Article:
You Talk too Much
HIGH The desolate, yet familiar environments, although they're repeated.
LOW The constant tedium of the Inventory Tetris.
WTF "Friends give each other kisses, right? I read that somewhere."
The Apocalypse usually arrives with a bang and a flash in video games, a natural consequence of the combat motif that dominates their interactivity. In the radioactive haze of nuclear annihilation, or the privation that accompanies a massive natural disaster, we can find easy justification for the appearance of monsters and monstrous men. But we can instead imagine a quiet apocalypse, in which man disappears without violent incident, as if the whole species passed in its sleep. Our buildings and monuments would still stand. It would even take some time for the noisy machinery of our society to grind to a halt, so the first sign of our passing would be that there was no creature on earth that could speak. Fragile Dreams is about such a silent ending, and the value of what will be lost in it.
It's impossible to discuss what I liked about Fragile Dreams and why it didn't work without revealing some of the game's secrets, so spoilers will follow.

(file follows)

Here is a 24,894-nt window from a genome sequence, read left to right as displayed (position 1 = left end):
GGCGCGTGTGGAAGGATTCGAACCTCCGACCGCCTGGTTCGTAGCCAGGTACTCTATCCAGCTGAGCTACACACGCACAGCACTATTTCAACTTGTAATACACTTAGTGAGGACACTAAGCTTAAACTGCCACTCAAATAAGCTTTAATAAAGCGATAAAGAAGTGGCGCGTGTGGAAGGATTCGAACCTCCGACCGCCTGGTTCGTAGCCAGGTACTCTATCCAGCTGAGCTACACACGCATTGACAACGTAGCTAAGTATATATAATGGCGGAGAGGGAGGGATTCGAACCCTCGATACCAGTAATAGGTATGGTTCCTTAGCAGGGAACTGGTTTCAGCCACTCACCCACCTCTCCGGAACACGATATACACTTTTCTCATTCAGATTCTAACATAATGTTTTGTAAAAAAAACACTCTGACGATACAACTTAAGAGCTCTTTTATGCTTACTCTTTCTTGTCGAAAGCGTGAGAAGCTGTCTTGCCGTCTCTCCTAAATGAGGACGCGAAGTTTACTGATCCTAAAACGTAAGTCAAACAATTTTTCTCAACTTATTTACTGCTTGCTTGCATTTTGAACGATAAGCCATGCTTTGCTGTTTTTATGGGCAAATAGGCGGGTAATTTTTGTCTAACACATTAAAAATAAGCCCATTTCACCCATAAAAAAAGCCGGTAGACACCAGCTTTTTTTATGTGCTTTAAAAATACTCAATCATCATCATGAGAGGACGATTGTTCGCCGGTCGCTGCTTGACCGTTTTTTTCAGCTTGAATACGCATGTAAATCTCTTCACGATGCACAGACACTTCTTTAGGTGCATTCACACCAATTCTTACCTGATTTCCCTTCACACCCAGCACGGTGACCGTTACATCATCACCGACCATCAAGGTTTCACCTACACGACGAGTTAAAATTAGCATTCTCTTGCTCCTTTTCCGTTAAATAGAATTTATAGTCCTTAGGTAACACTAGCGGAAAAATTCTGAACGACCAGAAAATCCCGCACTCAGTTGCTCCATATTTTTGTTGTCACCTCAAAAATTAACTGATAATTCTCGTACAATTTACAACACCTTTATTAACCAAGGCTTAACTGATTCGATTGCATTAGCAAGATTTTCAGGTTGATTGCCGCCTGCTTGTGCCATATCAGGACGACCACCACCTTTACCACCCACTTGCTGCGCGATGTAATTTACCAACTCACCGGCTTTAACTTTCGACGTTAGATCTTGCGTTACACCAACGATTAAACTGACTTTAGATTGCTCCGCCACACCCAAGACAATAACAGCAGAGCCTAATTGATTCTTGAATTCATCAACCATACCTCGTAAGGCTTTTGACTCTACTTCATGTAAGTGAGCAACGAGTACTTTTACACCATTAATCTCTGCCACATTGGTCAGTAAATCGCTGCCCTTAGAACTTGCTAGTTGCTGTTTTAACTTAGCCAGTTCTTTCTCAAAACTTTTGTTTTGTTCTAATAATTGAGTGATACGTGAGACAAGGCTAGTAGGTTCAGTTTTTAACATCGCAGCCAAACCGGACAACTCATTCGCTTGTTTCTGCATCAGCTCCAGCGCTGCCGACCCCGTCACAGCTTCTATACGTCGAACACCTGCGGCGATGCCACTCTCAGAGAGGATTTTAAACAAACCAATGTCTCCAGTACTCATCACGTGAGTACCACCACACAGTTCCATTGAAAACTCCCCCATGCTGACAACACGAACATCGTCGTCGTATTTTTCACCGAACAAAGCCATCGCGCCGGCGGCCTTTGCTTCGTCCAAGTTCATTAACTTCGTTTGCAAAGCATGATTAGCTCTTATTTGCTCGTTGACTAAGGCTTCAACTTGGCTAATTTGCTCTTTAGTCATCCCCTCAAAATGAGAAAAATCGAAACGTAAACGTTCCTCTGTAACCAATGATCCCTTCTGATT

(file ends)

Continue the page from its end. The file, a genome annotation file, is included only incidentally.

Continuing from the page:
The event that destroyed almost all of humanity in Fragile Dreams resulted from an effort to abolish speech. The "Glass Cage" designed by the scientist Shin was supposed to give humans the power to sense each others' emotions, but instead sent nearly everyone into a sleep from which they did not wake. The game's protagonist, Seto, was an infant then, and after the death of his caretaker he ventures into the ruins humanity left behind. Some of these, like the cavernous storm sewer he explores, are everyday monuments, accentuating the absence of man with their vast emptiness. Others, like the train station and the mall, are ordinary spaces made mournful by silence.